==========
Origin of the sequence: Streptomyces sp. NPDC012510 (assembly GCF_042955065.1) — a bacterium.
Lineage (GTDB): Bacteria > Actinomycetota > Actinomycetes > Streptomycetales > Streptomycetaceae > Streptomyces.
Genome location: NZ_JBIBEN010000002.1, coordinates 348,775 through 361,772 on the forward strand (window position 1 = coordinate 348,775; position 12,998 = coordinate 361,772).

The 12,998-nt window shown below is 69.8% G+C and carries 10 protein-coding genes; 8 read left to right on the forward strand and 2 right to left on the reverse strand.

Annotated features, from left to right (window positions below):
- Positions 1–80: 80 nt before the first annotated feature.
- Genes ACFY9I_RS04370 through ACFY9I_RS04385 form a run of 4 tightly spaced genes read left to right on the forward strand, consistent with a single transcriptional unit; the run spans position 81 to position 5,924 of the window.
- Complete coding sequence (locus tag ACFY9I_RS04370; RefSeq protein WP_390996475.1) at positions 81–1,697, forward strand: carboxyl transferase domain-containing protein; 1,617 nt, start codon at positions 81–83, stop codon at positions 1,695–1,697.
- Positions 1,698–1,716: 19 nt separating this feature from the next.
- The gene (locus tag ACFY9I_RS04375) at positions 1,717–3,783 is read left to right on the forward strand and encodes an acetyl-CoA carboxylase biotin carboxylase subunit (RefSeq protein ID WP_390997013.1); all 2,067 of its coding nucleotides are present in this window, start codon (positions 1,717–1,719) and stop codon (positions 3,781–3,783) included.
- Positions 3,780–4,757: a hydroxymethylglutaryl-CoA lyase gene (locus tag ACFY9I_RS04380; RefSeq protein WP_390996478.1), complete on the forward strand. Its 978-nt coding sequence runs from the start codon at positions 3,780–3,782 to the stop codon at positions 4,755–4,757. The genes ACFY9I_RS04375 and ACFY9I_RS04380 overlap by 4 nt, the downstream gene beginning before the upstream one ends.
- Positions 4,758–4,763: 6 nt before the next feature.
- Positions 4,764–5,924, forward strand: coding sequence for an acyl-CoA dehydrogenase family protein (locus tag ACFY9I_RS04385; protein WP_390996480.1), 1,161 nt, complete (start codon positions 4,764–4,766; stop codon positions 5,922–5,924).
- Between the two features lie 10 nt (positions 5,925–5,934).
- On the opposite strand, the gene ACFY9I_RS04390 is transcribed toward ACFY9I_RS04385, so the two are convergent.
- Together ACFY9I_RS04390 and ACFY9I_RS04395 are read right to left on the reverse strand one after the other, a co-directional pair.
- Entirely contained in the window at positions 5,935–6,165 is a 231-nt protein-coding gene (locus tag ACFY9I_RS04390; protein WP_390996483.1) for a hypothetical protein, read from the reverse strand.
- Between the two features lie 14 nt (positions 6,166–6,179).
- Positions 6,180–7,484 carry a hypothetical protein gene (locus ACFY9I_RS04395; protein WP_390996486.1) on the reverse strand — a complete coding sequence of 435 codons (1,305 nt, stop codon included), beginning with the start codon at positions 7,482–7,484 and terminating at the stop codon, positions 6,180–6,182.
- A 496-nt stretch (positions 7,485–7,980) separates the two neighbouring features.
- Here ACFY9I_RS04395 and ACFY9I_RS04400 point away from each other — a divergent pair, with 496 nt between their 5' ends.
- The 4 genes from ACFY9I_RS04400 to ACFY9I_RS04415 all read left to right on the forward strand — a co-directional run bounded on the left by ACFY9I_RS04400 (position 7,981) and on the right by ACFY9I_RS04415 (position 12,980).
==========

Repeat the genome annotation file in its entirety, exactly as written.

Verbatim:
Origin of the sequence: Streptomyces sp. NPDC012510 (assembly GCF_042955065.1) — a bacterium.
Lineage (GTDB): Bacteria > Actinomycetota > Actinomycetes > Streptomycetales > Streptomycetaceae > Streptomyces.
Genome location: NZ_JBIBEN010000002.1, coordinates 348,775 through 361,772 on the forward strand (window position 1 = coordinate 348,775; position 12,998 = coordinate 361,772).

The 12,998-nt window shown below is 69.8% G+C and carries 10 protein-coding genes; 8 read left to right on the forward strand and 2 right to left on the reverse strand.

Annotated features, from left to right (window positions below):
- Positions 1–80: 80 nt before the first annotated feature.
- Genes ACFY9I_RS04370 through ACFY9I_RS04385 form a run of 4 tightly spaced genes read left to right on the forward strand, consistent with a single transcriptional unit; the run spans position 81 to position 5,924 of the window.
- Complete coding sequence (locus tag ACFY9I_RS04370; RefSeq protein WP_390996475.1) at positions 81–1,697, forward strand: carboxyl transferase domain-containing protein; 1,617 nt, start codon at positions 81–83, stop codon at positions 1,695–1,697.
- Positions 1,698–1,716: 19 nt separating this feature from the next.
- The gene (locus tag ACFY9I_RS04375) at positions 1,717–3,783 is read left to right on the forward strand and encodes an acetyl-CoA carboxylase biotin carboxylase subunit (RefSeq protein ID WP_390997013.1); all 2,067 of its coding nucleotides are present in this window, start codon (positions 1,717–1,719) and stop codon (positions 3,781–3,783) included.
- Positions 3,780–4,757: a hydroxymethylglutaryl-CoA lyase gene (locus tag ACFY9I_RS04380; RefSeq protein WP_390996478.1), complete on the forward strand. Its 978-nt coding sequence runs from the start codon at positions 3,780–3,782 to the stop codon at positions 4,755–4,757. The genes ACFY9I_RS04375 and ACFY9I_RS04380 overlap by 4 nt, the downstream gene beginning before the upstream one ends.
- Positions 4,758–4,763: 6 nt before the next feature.
- Positions 4,764–5,924, forward strand: coding sequence for an acyl-CoA dehydrogenase family protein (locus tag ACFY9I_RS04385; protein WP_390996480.1), 1,161 nt, complete (start codon positions 4,764–4,766; stop codon positions 5,922–5,924).
- Between the two features lie 10 nt (positions 5,925–5,934).
- On the opposite strand, the gene ACFY9I_RS04390 is transcribed toward ACFY9I_RS04385, so the two are convergent.
- Together ACFY9I_RS04390 and ACFY9I_RS04395 are read right to left on the reverse strand one after the other, a co-directional pair.
- Entirely contained in the window at positions 5,935–6,165 is a 231-nt protein-coding gene (locus tag ACFY9I_RS04390; protein WP_390996483.1) for a hypothetical protein, read from the reverse strand.
- Between the two features lie 14 nt (positions 6,166–6,179).
- Positions 6,180–7,484 carry a hypothetical protein gene (locus ACFY9I_RS04395; protein WP_390996486.1) on the reverse strand — a complete coding sequence of 435 codons (1,305 nt, stop codon included), beginning with the start codon at positions 7,482–7,484 and terminating at the stop codon, positions 6,180–6,182.
- A 496-nt stretch (positions 7,485–7,980) separates the two neighbouring features.
- Here ACFY9I_RS04395 and ACFY9I_RS04400 point away from each other — a divergent pair, with 496 nt between their 5' ends.
- The 4 genes from ACFY9I_RS04400 to ACFY9I_RS04415 all read left to right on the forward strand — a co-directional run bounded on the left by ACFY9I_RS04400 (position 7,981) and on the right by ACFY9I_RS04415 (position 12,980).